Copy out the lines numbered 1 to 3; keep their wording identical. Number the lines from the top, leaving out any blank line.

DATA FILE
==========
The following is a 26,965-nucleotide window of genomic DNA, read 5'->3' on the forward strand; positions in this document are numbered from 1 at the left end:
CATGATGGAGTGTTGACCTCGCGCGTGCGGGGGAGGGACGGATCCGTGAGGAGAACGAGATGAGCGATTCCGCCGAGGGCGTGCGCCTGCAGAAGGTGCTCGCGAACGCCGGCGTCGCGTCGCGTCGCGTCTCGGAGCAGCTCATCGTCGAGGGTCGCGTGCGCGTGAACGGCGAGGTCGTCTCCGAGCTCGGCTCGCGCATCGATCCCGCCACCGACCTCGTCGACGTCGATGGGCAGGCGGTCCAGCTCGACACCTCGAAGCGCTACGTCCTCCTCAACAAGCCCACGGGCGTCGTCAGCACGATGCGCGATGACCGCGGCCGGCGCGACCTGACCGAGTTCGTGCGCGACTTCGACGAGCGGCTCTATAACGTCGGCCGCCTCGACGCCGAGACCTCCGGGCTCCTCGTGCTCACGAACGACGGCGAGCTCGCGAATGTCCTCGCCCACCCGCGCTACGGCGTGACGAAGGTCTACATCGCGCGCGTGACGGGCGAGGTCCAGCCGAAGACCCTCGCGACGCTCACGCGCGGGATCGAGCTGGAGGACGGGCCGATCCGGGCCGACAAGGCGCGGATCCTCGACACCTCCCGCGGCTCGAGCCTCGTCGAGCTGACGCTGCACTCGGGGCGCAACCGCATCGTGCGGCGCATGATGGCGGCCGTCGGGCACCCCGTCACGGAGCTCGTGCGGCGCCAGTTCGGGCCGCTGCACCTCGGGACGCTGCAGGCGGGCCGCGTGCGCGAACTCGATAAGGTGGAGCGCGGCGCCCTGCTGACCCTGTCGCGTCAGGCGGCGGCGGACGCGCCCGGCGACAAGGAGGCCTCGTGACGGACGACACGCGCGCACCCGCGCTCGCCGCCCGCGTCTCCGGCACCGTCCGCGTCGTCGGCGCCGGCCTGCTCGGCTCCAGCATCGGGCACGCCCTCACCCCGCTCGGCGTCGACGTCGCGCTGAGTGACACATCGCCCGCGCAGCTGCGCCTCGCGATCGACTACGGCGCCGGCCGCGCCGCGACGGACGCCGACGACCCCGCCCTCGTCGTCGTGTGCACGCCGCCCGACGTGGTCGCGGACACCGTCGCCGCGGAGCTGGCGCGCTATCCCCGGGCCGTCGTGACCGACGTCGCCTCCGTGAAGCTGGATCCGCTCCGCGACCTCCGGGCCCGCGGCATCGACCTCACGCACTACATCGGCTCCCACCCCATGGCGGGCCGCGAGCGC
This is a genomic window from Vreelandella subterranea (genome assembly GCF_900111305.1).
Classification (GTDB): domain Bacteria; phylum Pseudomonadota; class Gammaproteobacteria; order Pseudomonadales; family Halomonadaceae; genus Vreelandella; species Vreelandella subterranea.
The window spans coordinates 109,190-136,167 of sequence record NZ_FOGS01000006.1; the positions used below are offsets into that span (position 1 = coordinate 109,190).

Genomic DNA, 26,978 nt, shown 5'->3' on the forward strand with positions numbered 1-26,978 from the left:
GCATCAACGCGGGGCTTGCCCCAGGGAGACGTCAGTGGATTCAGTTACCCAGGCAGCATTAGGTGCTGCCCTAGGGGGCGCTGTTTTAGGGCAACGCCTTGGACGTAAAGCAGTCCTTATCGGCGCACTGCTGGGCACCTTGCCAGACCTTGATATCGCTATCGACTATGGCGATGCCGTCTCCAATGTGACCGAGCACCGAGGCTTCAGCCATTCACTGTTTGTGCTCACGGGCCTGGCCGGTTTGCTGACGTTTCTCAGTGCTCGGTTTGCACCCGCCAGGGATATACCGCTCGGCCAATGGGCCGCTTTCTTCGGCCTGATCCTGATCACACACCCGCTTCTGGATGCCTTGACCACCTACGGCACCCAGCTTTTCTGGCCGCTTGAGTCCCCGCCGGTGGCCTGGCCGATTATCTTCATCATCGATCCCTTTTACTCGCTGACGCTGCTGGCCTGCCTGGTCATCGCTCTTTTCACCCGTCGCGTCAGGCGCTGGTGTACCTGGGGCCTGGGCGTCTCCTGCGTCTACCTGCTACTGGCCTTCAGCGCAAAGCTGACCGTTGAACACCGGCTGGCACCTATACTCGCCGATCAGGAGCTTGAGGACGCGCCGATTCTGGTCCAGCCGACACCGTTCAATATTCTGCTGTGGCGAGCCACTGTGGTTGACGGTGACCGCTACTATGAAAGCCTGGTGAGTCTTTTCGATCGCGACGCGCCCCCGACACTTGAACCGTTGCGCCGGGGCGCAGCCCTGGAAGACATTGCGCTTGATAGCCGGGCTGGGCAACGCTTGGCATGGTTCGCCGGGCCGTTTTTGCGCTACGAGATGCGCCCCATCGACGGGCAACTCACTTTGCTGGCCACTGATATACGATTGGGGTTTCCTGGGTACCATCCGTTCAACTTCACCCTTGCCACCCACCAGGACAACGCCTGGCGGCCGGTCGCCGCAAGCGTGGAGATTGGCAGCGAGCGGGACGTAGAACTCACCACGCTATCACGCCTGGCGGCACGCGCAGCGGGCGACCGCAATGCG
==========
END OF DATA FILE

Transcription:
The following is a 26,965-nucleotide window of genomic DNA, read 5'->3' on the forward strand; positions in this document are numbered from 1 at the left end:
CATGATGGAGTGTTGACCTCGCGCGTGCGGGGGAGGGACGGATCCGTGAGGAGAACGAGATGAGCGATTCCGCCGAGGGCGTGCGCCTGCAGAAGGTGCTCGCGAACGCCGGCGTCGCGTCGCGTCGCGTCTCGGAGCAGCTCATCGTCGAGGGTCGCGTGCGCGTGAACGGCGAGGTCGTCTCCGAGCTCGGCTCGCGCATCGATCCCGCCACCGACCTCGTCGACGTCGATGGGCAGGCGGTCCAGCTCGACACCTCGAAGCGCTACGTCCTCCTCAACAAGCCCACGGGCGTCGTCAGCACGATGCGCGATGACCGCGGCCGGCGCGACCTGACCGAGTTCGTGCGCGACTTCGACGAGCGGCTCTATAACGTCGGCCGCCTCGACGCCGAGACCTCCGGGCTCCTCGTGCTCACGAACGACGGCGAGCTCGCGAATGTCCTCGCCCACCCGCGCTACGGCGTGACGAAGGTCTACATCGCGCGCGTGACGGGCGAGGTCCAGCCGAAGACCCTCGCGACGCTCACGCGCGGGATCGAGCTGGAGGACGGGCCGATCCGGGCCGACAAGGCGCGGATCCTCGACACCTCCCGCGGCTCGAGCCTCGTCGAGCTGACGCTGCACTCGGGGCGCAACCGCATCGTGCGGCGCATGATGGCGGCCGTCGGGCACCCCGTCACGGAGCTCGTGCGGCGCCAGTTCGGGCCGCTGCACCTCGGGACGCTGCAGGCGGGCCGCGTGCGCGAACTCGATAAGGTGGAGCGCGGCGCCCTGCTGACCCTGTCGCGTCAGGCGGCGGCGGACGCGCCCGGCGACAAGGAGGCCTCGTGACGGACGACACGCGCGCACCCGCGCTCGCCGCCCGCGTCTCCGGCACCGTCCGCGTCGTCGGCGCCGGCCTGCTCGGCTCCAGCATCGGGCACGCCCTCACCCCGCTCGGCGTCGACGTCGCGCTGAGTGACACATCGCCCGCGCAGCTGCGCCTCGCGATCGACTACGGCGCCGGCCGCGCCGCGACGGACGCCGACGACCCCGCCCTCGTCGTCGTGTGCACGCCGCCCGACGTGGTCGCGGACACCGTCGCCGCGGAGCTGGCGCGCTATCCCCGGGCCGTCGTGACCGACGTCGCCTCCGTGAAGCTGGATCCGCTCCGCGACCTCCGGGCCCGCGGCATCGACCTCACGCACTACATCGGCTCCCACCCCATGGCGGGCCGCGAGCGC
This is a genomic window from Vreelandella subterranea (genome assembly GCF_900111305.1).